Marchan más de 2 mil manifestantes en la capital para exigir la libertad de presos de la Policía Comunitaria
Participan familiares de detenidos, integrantes de la CRAC, de la CETEG y del SUSPEG, padres y familiares de los 43 normalistas, estudiantes de Ayotzinapa y activistas. Reiteran su rechazo a las reformas estructurales
Two months since Mexican political prisoner Nestora Salgado was freed after more than two and a half years in high-security jail, three of her colleagues from the community police force she organized in the violence-ridden state of Guerrero are still in prison on trumped up charges, the Mexican daily La Jornada reported Sunday.
Gonzalo Molino Gonzalez, Arturo Campos, and Samuel Ramirez, fellow members of Salgado’s regional community police force in Guerrero, were similarly jailed on charges of “fabricated crimes” and remain behind bars as their freed leader continues to fight for political prisoners in Mexico to be released.
“Our people were suffering kidnappings, extortion, rape of young girls, and I could not sit with my arms crossed,” Gonzales said in an interview with La Jornada of his decision to take up the struggle with the community police force organizing against rampant violence and the reign of drug cartels, fueled by widespread impunity.
“They can lock me up physically, but my freedom is inside of me,” he added. “My thinking, my ideas, and my heart are free.”
It’s not a rallying cry now, but a description of the grandmother and community police force leader who is back in Seattle after nearly 30 months in jail in Mexico.
Since her return Nestora Salgado has had moments of celebration, but the woman known as “La Comandante” is under no illusion that her fight is over.
“I need to go back because my people need me,” she said in Spanish, at an interview at her Renton home. “I know that community policing is necessary for the people, the organizing of the people. And if I can do it I’m going to do it, even I have to pay the highest cost.”
Two and a half years after she was thrown into a Mexican federal penal facility, arrested without a warrant and charged with kidnapping, indigenous community police leader Nestora Salgado was freed from Tepepan Women’s Social Rehabilitation Center in Mexico City mid-March.
A judge threw out the charges against Salgado on March 17 after stating they had no basis. While in custody, the activist originally from Olinala, Guerrero endured a stint in a maximum-security prison, solitary confinement, and the denial of medication and physical therapy she needed to fully heal from injuries she sustained in a car accident in 2002.
A day after her liberation order, Salgado participated in a news conference where she detailed the injustice and frustration surrounding her detainment. “I felt that I was buried alive in a drawer. I was out of touch for 20 months, in isolation for a crime that I did not commit. They didn’t even let me coexist with the other prisoners. I only saw them when I went to court. They treated me in the most brutal way that they could. It’s difficult to struggle against the government when they are out to get you, but it’s even worse that they did this when all I wanted was to defend my community,” stated Salgado.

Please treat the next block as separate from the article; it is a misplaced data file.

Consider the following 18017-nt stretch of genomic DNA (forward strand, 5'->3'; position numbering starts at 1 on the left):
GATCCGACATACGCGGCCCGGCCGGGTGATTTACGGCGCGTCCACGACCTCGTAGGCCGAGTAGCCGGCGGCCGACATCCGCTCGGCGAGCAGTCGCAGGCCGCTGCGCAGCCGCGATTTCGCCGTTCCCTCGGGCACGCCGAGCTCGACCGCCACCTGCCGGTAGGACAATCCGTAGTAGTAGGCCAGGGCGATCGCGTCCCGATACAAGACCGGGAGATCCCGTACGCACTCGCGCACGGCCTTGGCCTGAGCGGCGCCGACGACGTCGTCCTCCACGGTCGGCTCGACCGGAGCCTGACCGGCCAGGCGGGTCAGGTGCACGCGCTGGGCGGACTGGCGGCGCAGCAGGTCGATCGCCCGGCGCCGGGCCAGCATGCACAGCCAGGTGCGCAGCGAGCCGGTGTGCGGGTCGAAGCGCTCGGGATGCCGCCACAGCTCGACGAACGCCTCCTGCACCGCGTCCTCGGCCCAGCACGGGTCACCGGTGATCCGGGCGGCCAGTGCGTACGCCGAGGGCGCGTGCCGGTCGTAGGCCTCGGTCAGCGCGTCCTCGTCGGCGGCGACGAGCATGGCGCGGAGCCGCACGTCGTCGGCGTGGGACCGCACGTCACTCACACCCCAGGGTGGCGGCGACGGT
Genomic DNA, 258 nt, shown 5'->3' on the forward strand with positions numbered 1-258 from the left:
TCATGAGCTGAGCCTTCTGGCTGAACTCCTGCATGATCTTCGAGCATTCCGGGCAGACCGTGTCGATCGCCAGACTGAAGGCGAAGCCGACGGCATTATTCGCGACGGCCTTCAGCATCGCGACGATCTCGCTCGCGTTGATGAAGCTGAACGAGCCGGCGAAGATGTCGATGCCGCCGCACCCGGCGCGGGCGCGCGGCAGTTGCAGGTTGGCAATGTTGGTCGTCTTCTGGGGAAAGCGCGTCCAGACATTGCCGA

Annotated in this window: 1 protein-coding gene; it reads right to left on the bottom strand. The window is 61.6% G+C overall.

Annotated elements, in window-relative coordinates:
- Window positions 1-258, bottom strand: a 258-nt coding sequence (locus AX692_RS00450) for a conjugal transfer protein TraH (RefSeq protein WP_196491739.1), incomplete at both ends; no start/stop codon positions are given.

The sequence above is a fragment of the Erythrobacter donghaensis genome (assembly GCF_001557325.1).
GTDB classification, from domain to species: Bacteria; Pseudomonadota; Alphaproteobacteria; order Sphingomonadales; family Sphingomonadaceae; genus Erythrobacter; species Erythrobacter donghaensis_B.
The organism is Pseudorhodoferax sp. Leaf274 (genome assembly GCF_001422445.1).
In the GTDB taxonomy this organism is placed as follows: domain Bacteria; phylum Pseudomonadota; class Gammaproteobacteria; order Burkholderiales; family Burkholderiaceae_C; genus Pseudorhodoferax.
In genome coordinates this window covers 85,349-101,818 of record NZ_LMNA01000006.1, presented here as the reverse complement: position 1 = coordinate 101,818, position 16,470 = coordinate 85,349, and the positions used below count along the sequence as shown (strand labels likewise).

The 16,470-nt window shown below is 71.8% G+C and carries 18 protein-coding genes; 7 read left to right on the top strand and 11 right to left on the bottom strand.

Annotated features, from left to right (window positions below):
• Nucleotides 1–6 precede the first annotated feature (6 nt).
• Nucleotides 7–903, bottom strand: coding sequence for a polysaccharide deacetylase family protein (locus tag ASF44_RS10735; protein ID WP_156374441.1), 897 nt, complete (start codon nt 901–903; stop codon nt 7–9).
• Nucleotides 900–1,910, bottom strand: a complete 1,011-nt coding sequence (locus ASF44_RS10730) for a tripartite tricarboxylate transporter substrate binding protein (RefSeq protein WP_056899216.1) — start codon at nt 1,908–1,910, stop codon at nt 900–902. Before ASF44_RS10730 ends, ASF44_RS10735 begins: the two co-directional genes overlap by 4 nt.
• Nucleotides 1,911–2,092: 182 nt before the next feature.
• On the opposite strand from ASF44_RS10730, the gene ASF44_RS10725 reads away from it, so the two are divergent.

Please enjoy our welcome home video for Nestora Salgado! And don’t forget that the fight is ongoing: there are many political prisoners still in Mexico who desperately need our support!
La activista social y líder de la Policía Comunitaria de Olinalá, Guerrero, salió libre esta mañana después de que fuera encarcelada por secuestros que nunca se comprobaron. Distintos organismos internacionales, e incluso la ONU, habían señalado irregularidades durante su proceso. Esta tarde ofreció una conferencia de prensa donde exigió al Presidente Enrique Peña Nieto respeto a los pueblos y que no siga permitiendo la violación a la Constitución.
Nestora landed safely in Seattle yesterday! Here she is with her husband José and daughter Grisel, flanked by supporters. ¡Nestora libre!
Una mujer que estuvo encarcelada durante dos años y medio en México por encabezar una policía comunitaria regresó a Seattle el martes.
Nestora Salgado fue recibida con abrazos de su esposo y de simpatizantes que corearon su nombre a su arribo en el Aeropuerto Internacional Seattle-Tacoma.
“Me siento feliz. Me siento emocionada. Sentía que no lo iba a lograr nunca. Pero Dios hizo justicia. Estoy aquí”, dijo frente a los medios que la esperaban.
A cuatro días de haber recuperado su libertad, Nestora Salgado, que estuvo presa por más de dos años en la Ciudad de México, acusada de robo y secuestro, regresó a Estados Unidos, ya que tiene doble nacionalidad.
La líder de la policía comunitaria de Olinalá, Guerrero, fue liberada el pasado viernes, por falta de pruebas, luego de haber sido encarcelada desde agosto de 2013.
Salgado llegó el martes a Seattle fue recibida por su esposo y simpatizantes que corearon su nombre a su arribo en el Aeropuerto Internacional Seattle-Tacoma.
“Me siento feliz. Me siento emocionada. Sentía que no lo iba a lograr nunca. Pero Dios hizo justicia. Estoy aquí”, manifestó la líder de la policía comunitaria de Olinalá, Guerrero, según destaca la agencia AP.
Nestora Salgado was immediately slapped with new charges after judges ordered her release, but lawyers are hopeful she will still soon walk free.
Jailed U.S.-Mexican activist Nestora Salgado remains in prison despite a court order demaning her release, some 30 months after being arrested. However, the weak footing of the new homicide and kidnapping charges leveled against her might mean she’s close to regaining her freedom, local media reported Wednesday.
Salgado, a Mexican-born U.S. citizen, was arrested in August 2013 on charges of kidnapping and engaging in organized crime after returning to her hometown of Olinala in the violence-ridden state of Guerrero to organize a community police force, and to take a stand against drug cartels and state complicity in violence.